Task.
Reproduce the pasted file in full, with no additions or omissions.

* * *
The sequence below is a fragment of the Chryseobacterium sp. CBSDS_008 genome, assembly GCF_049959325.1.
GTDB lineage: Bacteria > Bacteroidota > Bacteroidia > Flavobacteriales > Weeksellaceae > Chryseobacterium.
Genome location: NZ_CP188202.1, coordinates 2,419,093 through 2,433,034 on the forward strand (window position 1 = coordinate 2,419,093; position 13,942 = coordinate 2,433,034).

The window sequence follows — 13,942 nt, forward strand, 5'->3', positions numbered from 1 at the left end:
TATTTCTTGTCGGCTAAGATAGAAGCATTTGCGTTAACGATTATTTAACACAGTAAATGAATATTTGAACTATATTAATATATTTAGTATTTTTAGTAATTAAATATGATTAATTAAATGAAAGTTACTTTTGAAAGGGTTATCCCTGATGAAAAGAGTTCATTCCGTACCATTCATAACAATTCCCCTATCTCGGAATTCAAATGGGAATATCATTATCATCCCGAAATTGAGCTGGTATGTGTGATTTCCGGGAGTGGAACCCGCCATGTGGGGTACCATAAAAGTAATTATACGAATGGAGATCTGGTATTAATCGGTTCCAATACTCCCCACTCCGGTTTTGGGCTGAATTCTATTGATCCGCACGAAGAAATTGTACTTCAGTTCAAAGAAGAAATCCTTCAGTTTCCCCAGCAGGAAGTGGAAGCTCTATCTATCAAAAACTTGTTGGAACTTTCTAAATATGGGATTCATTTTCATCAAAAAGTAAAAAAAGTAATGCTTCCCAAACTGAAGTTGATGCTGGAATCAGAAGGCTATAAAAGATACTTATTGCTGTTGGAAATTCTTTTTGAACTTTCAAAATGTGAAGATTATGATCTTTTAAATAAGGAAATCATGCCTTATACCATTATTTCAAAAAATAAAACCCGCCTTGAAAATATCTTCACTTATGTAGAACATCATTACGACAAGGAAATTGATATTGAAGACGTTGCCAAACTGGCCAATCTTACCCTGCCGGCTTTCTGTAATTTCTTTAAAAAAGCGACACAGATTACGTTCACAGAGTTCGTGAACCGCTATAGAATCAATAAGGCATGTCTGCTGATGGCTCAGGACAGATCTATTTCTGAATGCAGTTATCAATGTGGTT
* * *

The sequence below is a fragment of the Chryseobacterium sp. CBSDS_008 genome, assembly GCF_049959325.1.
GTDB lineage: Bacteria > Bacteroidota > Bacteroidia > Flavobacteriales > Weeksellaceae > Chryseobacterium.
Genome location: NZ_CP188202.1, coordinates 2,419,093 through 2,433,034 on the forward strand (window position 1 = coordinate 2,419,093; position 13,942 = coordinate 2,433,034).

The window sequence follows — 13,942 nt, forward strand, 5'->3', positions numbered from 1 at the left end:
TATTTCTTGTCGGCTAAGATAGAAGCATTTGCGTTAACGATTATTTAACACAGTAAATGAATATTTGAACTATATTAATATATTTAGTATTTTTAGTAATTAAATATGATTAATTAAATGAAAGTTACTTTTGAAAGGGTTATCCCTGATGAAAAGAGTTCATTCCGTACCATTCATAACAATTCCCCTATCTCGGAATTCAAATGGGAATATCATTATCATCCCGAAATTGAGCTGGTATGTGTGATTTCCGGGAGTGGAACCCGCCATGTGGGGTACCATAAAAGTAATTATACGAATGGAGATCTGGTATTAATCGGTTCCAATACTCCCCACTCCGGTTTTGGGCTGAATTCTATTGATCCGCACGAAGAAATTGTACTTCAGTTCAAAGAAGAAATCCTTCAGTTTCCCCAGCAGGAAGTGGAAGCTCTATCTATCAAAAACTTGTTGGAACTTTCTAAATATGGGATTCATTTTCATCAAAAAGTAAAAAAAGTAATGCTTCCCAAACTGAAGTTGATGCTGGAATCAGAAGGCTATAAAAGATACTTATTGCTGTTGGAAATTCTTTTTGAACTTTCAAAATGTGAAGATTATGATCTTTTAAATAAGGAAATCATGCCTTATACCATTATTTCAAAAAATAAAACCCGCCTTGAAAATATCTTCACTTATGTAGAACATCATTACGACAAGGAAATTGATATTGAAGACGTTGCCAAACTGGCCAATCTTACCCTGCCGGCTTTCTGTAATTTCTTTAAAAAAGCGACACAGATTACGTTCACAGAGTTCGTGAACCGCTATAGAATCAATAAGGCATGTCTGCTGATGGCTCAGGACAGATCTATTTCTGAATGCAGTTATCAATGTGGTT